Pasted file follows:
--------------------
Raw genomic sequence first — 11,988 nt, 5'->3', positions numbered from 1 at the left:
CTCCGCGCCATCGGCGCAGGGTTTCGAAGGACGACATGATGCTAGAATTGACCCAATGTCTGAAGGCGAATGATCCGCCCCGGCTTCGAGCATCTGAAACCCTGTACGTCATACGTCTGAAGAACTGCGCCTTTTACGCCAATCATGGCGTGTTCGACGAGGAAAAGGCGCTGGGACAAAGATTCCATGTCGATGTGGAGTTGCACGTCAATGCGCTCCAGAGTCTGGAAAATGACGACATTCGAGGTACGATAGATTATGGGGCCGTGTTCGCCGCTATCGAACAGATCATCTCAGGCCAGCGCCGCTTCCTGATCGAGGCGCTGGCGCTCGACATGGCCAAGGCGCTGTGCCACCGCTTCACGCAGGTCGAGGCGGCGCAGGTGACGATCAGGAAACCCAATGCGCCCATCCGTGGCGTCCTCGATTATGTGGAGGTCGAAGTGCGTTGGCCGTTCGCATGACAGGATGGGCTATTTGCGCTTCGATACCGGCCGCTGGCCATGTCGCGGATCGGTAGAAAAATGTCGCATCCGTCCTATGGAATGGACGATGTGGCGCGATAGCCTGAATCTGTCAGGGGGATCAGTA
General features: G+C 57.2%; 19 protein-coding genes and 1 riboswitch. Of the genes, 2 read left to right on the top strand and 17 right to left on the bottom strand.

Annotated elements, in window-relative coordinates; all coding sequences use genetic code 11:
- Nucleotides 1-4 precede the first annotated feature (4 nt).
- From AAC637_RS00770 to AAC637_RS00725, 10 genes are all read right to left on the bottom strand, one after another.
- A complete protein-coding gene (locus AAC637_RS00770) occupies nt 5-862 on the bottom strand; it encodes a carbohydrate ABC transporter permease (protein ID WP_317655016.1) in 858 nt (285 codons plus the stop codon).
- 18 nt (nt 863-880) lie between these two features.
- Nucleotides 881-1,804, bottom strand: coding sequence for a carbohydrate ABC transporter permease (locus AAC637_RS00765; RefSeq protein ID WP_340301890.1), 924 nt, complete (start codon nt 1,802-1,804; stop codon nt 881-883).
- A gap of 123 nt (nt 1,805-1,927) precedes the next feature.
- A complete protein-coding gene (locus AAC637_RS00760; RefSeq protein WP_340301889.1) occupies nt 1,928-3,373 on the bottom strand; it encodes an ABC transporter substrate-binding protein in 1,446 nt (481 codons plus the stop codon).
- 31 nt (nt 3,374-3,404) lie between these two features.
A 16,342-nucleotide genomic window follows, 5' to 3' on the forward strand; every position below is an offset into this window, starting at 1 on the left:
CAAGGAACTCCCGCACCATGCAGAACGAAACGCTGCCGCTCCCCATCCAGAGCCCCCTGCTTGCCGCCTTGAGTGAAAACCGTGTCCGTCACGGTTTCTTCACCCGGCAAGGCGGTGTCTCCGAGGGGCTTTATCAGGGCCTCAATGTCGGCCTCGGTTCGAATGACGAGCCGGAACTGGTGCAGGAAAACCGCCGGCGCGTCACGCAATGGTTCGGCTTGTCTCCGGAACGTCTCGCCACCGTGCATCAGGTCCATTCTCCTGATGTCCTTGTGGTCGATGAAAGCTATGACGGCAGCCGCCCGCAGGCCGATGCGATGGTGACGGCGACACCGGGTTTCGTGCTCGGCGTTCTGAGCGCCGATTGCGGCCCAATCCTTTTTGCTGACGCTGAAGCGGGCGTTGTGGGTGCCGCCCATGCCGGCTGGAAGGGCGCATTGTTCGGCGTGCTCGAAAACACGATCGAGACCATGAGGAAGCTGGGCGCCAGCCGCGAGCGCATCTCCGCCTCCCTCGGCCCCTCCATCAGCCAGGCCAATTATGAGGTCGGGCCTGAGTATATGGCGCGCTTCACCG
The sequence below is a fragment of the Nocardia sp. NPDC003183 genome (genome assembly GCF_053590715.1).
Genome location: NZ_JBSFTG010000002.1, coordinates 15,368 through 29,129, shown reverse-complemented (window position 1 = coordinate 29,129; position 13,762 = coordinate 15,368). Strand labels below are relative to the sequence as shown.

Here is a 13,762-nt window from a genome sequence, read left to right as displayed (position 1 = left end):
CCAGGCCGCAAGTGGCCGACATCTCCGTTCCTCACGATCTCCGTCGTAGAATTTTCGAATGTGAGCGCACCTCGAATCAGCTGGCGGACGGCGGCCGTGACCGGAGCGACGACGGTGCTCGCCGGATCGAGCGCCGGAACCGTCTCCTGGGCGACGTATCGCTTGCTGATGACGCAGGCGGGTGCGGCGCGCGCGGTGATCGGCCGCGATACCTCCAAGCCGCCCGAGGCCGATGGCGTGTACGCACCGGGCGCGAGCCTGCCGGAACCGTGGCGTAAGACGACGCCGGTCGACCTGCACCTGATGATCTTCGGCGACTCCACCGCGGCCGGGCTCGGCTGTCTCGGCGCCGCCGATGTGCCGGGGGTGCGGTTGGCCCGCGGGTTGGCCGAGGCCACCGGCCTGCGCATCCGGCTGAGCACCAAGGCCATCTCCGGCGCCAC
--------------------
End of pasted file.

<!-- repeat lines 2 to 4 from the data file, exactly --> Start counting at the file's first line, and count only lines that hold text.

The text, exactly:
CTCCGCGCCATCGGCGCAGGGTTTCGAAGGACGACATGATGCTAGAATTGACCCAATGTCTGAAGGCGAATGATCCGCCCCGGCTTCGAGCATCTGAAACCCTGTACGTCATACGTCTGAAGAACTGCGCCTTTTACGCCAATCATGGCGTGTTCGACGAGGAAAAGGCGCTGGGACAAAGATTCCATGTCGATGTGGAGTTGCACGTCAATGCGCTCCAGAGTCTGGAAAATGACGACATTCGAGGTACGATAGATTATGGGGCCGTGTTCGCCGCTATCGAACAGATCATCTCAGGCCAGCGCCGCTTCCTGATCGAGGCGCTGGCGCTCGACATGGCCAAGGCGCTGTGCCACCGCTTCACGCAGGTCGAGGCGGCGCAGGTGACGATCAGGAAACCCAATGCGCCCATCCGTGGCGTCCTCGATTATGTGGAGGTCGAAGTGCGTTGGCCGTTCGCATGACAGGATGGGCTATTTGCGCTTCGATACCGGCCGCTGGCCATGTCGCGGATCGGTAGAAAAATGTCGCATCCGTCCTATGGAATGGACGATGTGGCGCGATAGCCTGAATCTGTCAGGGGGATCAGTA
General features: G+C 57.2%; 19 protein-coding genes and 1 riboswitch. Of the genes, 2 read left to right on the top strand and 17 right to left on the bottom strand.

Annotated elements, in window-relative coordinates; all coding sequences use genetic code 11: